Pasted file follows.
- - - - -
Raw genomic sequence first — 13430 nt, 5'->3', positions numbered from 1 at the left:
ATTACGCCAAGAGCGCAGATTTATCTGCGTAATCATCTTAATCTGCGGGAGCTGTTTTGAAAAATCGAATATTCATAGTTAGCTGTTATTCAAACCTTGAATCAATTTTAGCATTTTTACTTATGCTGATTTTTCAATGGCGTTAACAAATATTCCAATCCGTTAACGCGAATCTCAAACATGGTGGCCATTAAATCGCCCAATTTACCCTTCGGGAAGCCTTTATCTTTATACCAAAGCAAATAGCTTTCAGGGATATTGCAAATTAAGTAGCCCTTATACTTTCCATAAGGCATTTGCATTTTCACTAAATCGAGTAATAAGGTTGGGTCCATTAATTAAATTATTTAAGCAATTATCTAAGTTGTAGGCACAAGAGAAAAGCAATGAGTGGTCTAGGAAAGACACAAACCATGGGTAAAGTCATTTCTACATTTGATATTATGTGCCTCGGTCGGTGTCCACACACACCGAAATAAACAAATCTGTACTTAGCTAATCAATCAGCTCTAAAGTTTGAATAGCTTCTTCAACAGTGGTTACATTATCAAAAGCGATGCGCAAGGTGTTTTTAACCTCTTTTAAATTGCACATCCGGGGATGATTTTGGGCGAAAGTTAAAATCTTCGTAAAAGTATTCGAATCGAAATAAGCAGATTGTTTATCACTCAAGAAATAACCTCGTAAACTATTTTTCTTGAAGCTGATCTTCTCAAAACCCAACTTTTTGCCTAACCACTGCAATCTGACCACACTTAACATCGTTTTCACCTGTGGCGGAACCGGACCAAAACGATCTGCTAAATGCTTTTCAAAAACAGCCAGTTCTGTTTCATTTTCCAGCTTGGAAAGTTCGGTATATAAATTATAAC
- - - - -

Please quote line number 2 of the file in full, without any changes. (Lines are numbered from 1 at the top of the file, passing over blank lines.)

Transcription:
ATTACGCCAAGAGCGCAGATTTATCTGCGTAATCATCTTAATCTGCGGGAGCTGTTTTGAAAAATCGAATATTCATAGTTAGCTGTTATTCAAACCTTGAATCAATTTTAGCATTTTTACTTATGCTGATTTTTCAATGGCGTTAACAAATATTCCAATCCGTTAACGCGAATCTCAAACATGGTGGCCATTAAATCGCCCAATTTACCCTTCGGGAAGCCTTTATCTTTATACCAAAGCAAATAGCTTTCAGGGATATTGCAAATTAAGTAGCCCTTATACTTTCCATAAGGCATTTGCATTTTCACTAAATCGAGTAATAAGGTTGGGTCCATTAATTAAATTATTTAAGCAATTATCTAAGTTGTAGGCACAAGAGAAAAGCAATGAGTGGTCTAGGAAAGACACAAACCATGGGTAAAGTCATTTCTACATTTGATATTATGTGCCTCGGTCGGTGTCCACACACACCGAAATAAACAAATCTGTACTTAGCTAATCAATCAGCTCTAAAGTTTGAATAGCTTCTTCAACAGTGGTTACATTATCAAAAGCGATGCGCAAGGTGTTTTTAACCTCTTTTAAATTGCACATCCGGGGATGATTTTGGGCGAAAGTTAAAATCTTCGTAAAAGTATTCGAATCGAAATAAGCAGATTGTTTATCACTCAAGAAATAACCTCGTAAACTATTTTTCTTGAAGCTGATCTTCTCAAAACCCAACTTTTTGCCTAACCACTGCAATCTGACCACACTTAACATCGTTTTCACCTGTGGCGGAACCGGACCAAAACGATCTGCTAAATGCTTTTCAAAAACAGCCAGTTCTGTTTCATTTTCCAGCTTGGAAAGTTCGGTATATAAATTATAAC